Changes In Extreme Temperature and Precipitation in the Arab Region

by Tim Storer

Extreme weather events have major impacts on societies around the globe, and it is beneficial to have detailed climate data that show trends in extreme temperatures and precipitation. There are currently many areas with inadequate past research, such as the Arab regions in Northern Africa and the Arabian Peninsula. In order to help fill this gap, a meeting of several different climate research organizations was held so that data from all the necessary countries could be compiled. Many parts of the dry Arab region are particularly vulnerable to flooding in the case of extreme rain fall, making this an important area of study. Unlike past studies, this research did not collect data from within specific political borders, but grouped areas together based on similar climate characteristics. There were observed trends in overall warming throughout the region, as well as relationships between local temperature and multi-year climate cycles such as El Niño Southern Oscillation (ENSO) and North Atlantic Oscillation (NAO) (Donat et al. 2013). Continue reading

Comets, Climate Change, and Extinctions—1

by Emil Morhardt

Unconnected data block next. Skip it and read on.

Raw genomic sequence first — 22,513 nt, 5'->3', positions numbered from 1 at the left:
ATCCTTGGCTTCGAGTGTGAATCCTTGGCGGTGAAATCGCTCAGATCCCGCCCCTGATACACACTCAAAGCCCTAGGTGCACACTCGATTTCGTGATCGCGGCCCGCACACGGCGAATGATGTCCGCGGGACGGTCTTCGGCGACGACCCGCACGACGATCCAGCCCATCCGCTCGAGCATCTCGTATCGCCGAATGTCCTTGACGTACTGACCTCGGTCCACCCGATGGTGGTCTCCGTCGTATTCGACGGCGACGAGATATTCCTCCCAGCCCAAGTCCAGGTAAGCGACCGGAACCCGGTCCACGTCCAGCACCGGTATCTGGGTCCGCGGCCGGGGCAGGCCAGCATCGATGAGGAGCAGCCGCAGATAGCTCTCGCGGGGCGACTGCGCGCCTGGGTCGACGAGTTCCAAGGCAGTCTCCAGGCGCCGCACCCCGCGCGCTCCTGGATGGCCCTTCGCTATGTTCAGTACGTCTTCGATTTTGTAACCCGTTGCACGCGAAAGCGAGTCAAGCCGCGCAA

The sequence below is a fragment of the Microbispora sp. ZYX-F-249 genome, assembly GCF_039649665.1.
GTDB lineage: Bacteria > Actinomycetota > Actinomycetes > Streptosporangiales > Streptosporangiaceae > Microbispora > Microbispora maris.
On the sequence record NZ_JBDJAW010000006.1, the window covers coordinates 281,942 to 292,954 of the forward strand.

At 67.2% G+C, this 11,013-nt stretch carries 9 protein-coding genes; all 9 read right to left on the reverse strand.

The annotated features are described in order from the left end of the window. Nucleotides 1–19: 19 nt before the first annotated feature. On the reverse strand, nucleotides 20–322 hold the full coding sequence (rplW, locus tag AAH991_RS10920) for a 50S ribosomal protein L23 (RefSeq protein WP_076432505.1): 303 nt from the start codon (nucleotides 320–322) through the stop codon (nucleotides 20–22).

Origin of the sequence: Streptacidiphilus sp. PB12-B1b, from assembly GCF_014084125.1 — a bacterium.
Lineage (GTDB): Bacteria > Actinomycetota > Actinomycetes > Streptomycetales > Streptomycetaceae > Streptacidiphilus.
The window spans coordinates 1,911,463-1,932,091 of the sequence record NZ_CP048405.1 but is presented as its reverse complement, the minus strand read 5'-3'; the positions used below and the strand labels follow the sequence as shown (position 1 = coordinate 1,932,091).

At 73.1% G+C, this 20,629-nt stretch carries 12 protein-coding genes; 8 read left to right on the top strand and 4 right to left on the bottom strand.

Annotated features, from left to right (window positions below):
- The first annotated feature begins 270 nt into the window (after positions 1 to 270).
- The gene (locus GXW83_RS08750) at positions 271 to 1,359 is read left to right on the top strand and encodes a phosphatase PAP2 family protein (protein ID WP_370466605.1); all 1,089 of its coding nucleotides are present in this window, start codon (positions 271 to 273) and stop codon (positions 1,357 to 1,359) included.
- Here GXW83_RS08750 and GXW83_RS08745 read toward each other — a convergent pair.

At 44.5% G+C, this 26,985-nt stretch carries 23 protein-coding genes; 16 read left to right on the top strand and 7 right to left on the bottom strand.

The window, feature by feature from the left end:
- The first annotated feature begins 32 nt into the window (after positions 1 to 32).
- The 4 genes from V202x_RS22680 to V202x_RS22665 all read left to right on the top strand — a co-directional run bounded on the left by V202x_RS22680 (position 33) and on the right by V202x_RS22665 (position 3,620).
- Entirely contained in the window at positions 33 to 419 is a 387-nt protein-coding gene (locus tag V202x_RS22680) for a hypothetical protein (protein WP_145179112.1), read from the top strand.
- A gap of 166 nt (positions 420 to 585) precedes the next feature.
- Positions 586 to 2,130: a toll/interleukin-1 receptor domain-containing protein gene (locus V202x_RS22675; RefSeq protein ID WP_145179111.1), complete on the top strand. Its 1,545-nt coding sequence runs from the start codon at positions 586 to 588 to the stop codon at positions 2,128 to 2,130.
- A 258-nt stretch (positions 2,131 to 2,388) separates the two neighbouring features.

At the end of the last ice age as the Earth was warming to its present condition there was an unexplained 1000-year pause and partial reversal in the warming (called the Younger-Dryas stadial). The result was a millennium of very cold weather in the Northern Hemisphere. The cause was widely attributed to the abrupt stoppage of the Gulf Stream; warm water was no longer transported from the equator north past the US east coast and Europe toward Greenland. The physical cause of the stoppage was presumably the melting of the Laurentide Ice Sheet covering Canada; enough freshwater flowed out over the North Atlantic near Greenland, that it formed a thick layer on top of the ocean that was not dense enough to sink through the underlying salt water. It is sinking saltwater off Greenland that drives the major global ocean currents—the Meridional Overturning Circulation (MOC)—of which the Gulf Stream is the last leg. Scientists are somewhat worried that under the current warming conditions, enough meltwater could flow off the Greenland Ice sheet to wreak the same sort of havoc…a much colder North America and Europe in the midst of a generally warming globe. In 2007, Firestone et al. presented an unexpected theory that the trigger for the freshwater outflow 12,900 years ago was an extraterrestrial (ET) impact event—a comet or meteorite—that also directly led to the Continue reading